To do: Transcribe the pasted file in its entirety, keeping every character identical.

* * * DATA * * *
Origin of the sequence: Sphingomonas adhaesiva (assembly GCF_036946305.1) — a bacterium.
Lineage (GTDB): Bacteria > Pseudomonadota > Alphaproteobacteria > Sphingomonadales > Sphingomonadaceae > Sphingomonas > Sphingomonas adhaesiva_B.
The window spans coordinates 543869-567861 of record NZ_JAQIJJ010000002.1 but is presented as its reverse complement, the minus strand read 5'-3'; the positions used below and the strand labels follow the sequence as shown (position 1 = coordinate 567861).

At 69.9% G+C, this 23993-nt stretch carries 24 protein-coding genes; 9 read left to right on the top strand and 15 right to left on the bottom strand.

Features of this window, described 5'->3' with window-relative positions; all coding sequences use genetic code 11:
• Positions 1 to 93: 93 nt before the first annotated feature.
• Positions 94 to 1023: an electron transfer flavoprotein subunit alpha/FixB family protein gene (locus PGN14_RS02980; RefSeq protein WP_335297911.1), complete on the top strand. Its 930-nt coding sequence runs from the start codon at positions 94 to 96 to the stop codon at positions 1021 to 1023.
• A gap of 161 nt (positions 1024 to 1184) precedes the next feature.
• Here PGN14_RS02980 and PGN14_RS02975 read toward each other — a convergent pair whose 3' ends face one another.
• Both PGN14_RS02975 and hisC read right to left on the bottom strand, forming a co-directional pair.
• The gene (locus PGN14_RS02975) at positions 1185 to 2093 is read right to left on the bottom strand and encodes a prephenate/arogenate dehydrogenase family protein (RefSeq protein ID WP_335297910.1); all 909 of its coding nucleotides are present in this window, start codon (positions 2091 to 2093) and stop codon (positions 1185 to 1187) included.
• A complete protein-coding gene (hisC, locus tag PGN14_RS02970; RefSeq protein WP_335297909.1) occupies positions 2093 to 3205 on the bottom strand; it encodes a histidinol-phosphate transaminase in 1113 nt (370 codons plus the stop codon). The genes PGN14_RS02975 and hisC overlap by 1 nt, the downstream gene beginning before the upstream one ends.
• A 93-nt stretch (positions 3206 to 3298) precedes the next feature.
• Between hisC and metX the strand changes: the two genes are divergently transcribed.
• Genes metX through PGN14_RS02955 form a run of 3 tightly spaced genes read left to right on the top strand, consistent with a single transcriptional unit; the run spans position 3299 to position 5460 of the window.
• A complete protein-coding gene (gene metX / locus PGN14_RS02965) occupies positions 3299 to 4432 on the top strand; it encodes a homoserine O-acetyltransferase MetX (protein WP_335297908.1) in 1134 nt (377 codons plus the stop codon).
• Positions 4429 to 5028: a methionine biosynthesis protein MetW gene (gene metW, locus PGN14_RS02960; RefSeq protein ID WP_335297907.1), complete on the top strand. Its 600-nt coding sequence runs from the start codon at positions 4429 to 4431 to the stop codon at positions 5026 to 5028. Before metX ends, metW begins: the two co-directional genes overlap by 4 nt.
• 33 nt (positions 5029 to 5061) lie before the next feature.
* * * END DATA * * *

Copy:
Origin of the sequence: Sphingomonas adhaesiva (assembly GCF_036946305.1) — a bacterium.
Lineage (GTDB): Bacteria > Pseudomonadota > Alphaproteobacteria > Sphingomonadales > Sphingomonadaceae > Sphingomonas > Sphingomonas adhaesiva_B.
The window spans coordinates 543869-567861 of record NZ_JAQIJJ010000002.1 but is presented as its reverse complement, the minus strand read 5'-3'; the positions used below and the strand labels follow the sequence as shown (position 1 = coordinate 567861).

At 69.9% G+C, this 23993-nt stretch carries 24 protein-coding genes; 9 read left to right on the top strand and 15 right to left on the bottom strand.

Features of this window, described 5'->3' with window-relative positions; all coding sequences use genetic code 11:
• Positions 1 to 93: 93 nt before the first annotated feature.
• Positions 94 to 1023: an electron transfer flavoprotein subunit alpha/FixB family protein gene (locus PGN14_RS02980; RefSeq protein WP_335297911.1), complete on the top strand. Its 930-nt coding sequence runs from the start codon at positions 94 to 96 to the stop codon at positions 1021 to 1023.
• A gap of 161 nt (positions 1024 to 1184) precedes the next feature.
• Here PGN14_RS02980 and PGN14_RS02975 read toward each other — a convergent pair whose 3' ends face one another.
• Both PGN14_RS02975 and hisC read right to left on the bottom strand, forming a co-directional pair.
• The gene (locus PGN14_RS02975) at positions 1185 to 2093 is read right to left on the bottom strand and encodes a prephenate/arogenate dehydrogenase family protein (RefSeq protein ID WP_335297910.1); all 909 of its coding nucleotides are present in this window, start codon (positions 2091 to 2093) and stop codon (positions 1185 to 1187) included.
• A complete protein-coding gene (hisC, locus tag PGN14_RS02970; RefSeq protein WP_335297909.1) occupies positions 2093 to 3205 on the bottom strand; it encodes a histidinol-phosphate transaminase in 1113 nt (370 codons plus the stop codon). The genes PGN14_RS02975 and hisC overlap by 1 nt, the downstream gene beginning before the upstream one ends.
• A 93-nt stretch (positions 3206 to 3298) precedes the next feature.
• Between hisC and metX the strand changes: the two genes are divergently transcribed.
• Genes metX through PGN14_RS02955 form a run of 3 tightly spaced genes read left to right on the top strand, consistent with a single transcriptional unit; the run spans position 3299 to position 5460 of the window.
• A complete protein-coding gene (gene metX / locus PGN14_RS02965) occupies positions 3299 to 4432 on the top strand; it encodes a homoserine O-acetyltransferase MetX (protein WP_335297908.1) in 1134 nt (377 codons plus the stop codon).
• Positions 4429 to 5028: a methionine biosynthesis protein MetW gene (gene metW, locus PGN14_RS02960; RefSeq protein ID WP_335297907.1), complete on the top strand. Its 600-nt coding sequence runs from the start codon at positions 4429 to 4431 to the stop codon at positions 5026 to 5028. Before metX ends, metW begins: the two co-directional genes overlap by 4 nt.
• 33 nt (positions 5029 to 5061) lie before the next feature.